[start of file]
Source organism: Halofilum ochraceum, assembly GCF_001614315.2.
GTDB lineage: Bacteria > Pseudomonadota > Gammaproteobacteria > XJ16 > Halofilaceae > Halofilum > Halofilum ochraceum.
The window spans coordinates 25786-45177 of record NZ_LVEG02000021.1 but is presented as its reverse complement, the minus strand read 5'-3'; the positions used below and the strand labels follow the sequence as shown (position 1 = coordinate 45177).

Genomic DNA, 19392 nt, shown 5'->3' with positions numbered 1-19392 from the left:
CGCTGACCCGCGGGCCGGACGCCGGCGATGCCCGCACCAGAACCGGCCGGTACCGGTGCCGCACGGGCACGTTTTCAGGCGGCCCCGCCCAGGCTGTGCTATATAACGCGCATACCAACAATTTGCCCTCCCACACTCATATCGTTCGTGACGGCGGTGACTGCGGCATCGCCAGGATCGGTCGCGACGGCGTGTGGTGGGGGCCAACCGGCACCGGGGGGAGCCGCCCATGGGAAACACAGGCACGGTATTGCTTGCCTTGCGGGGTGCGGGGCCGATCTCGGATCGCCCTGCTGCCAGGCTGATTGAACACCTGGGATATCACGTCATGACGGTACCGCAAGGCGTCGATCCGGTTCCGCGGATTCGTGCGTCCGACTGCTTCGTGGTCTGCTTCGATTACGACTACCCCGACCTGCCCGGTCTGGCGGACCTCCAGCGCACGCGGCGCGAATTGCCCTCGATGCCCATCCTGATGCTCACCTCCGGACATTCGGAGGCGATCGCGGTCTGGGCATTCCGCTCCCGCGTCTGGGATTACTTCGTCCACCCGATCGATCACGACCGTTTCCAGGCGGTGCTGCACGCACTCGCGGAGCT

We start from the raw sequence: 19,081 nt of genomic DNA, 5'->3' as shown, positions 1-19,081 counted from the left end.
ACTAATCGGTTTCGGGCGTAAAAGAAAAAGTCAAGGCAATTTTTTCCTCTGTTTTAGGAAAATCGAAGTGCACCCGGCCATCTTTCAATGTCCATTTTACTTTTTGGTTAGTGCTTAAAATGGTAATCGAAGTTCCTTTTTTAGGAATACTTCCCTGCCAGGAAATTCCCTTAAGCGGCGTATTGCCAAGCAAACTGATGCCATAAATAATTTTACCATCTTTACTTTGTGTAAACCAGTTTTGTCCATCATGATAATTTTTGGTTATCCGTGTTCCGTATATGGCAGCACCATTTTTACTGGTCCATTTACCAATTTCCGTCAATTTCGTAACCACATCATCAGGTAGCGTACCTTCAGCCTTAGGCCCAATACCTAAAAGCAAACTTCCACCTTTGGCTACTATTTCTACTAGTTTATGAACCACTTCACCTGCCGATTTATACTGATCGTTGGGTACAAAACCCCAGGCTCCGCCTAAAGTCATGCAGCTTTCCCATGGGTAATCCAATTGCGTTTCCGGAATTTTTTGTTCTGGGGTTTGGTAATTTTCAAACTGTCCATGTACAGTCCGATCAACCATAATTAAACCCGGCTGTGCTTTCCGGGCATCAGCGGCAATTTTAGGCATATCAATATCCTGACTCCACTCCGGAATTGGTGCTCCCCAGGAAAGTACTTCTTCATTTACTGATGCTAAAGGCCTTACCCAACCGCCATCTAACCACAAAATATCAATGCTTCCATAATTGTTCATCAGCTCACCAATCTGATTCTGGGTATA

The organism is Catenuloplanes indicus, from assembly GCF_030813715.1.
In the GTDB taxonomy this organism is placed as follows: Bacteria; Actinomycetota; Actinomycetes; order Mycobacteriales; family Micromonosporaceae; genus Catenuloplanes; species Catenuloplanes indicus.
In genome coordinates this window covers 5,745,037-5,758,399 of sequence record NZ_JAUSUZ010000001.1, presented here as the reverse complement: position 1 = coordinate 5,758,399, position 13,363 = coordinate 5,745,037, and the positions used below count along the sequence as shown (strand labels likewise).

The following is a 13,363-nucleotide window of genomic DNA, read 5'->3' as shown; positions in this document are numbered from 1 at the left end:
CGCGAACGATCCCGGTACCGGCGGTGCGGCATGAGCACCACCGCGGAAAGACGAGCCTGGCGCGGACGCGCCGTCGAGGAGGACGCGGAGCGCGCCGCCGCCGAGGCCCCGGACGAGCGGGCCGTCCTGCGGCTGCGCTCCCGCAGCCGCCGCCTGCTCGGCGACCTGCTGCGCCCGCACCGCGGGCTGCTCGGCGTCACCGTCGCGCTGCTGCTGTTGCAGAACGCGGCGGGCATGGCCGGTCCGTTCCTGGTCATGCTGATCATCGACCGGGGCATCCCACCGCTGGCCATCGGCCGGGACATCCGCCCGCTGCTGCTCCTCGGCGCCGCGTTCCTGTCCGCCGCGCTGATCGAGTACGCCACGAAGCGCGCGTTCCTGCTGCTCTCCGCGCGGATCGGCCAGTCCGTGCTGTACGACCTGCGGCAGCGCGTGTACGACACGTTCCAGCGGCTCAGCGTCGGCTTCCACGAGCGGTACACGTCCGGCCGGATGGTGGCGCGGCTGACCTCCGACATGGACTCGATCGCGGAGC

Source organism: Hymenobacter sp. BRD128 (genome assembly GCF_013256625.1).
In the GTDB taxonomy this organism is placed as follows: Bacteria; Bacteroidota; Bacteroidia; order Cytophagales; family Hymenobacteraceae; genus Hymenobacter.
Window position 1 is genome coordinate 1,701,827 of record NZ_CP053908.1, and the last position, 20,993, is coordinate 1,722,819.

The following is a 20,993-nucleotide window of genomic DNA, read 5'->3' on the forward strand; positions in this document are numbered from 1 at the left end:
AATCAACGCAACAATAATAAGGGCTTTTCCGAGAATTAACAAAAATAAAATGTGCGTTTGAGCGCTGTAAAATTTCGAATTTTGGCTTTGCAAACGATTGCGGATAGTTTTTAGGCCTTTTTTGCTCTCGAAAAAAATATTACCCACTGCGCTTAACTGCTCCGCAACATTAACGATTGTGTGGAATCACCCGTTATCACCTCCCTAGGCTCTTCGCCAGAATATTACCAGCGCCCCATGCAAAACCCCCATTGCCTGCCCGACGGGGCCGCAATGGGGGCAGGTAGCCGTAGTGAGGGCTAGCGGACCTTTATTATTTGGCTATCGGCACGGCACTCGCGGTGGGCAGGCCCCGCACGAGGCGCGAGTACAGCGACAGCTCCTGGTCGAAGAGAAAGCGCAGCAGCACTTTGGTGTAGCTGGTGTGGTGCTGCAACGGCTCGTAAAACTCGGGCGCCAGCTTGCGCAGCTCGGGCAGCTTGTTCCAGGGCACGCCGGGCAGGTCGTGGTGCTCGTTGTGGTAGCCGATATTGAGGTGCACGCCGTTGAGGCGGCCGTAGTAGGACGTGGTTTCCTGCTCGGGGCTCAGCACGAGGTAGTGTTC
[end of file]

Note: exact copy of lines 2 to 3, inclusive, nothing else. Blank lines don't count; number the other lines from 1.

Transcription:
GTDB lineage: Bacteria > Pseudomonadota > Gammaproteobacteria > XJ16 > Halofilaceae > Halofilum > Halofilum ochraceum.
The window spans coordinates 25786-45177 of record NZ_LVEG02000021.1 but is presented as its reverse complement, the minus strand read 5'-3'; the positions used below and the strand labels follow the sequence as shown (position 1 = coordinate 45177).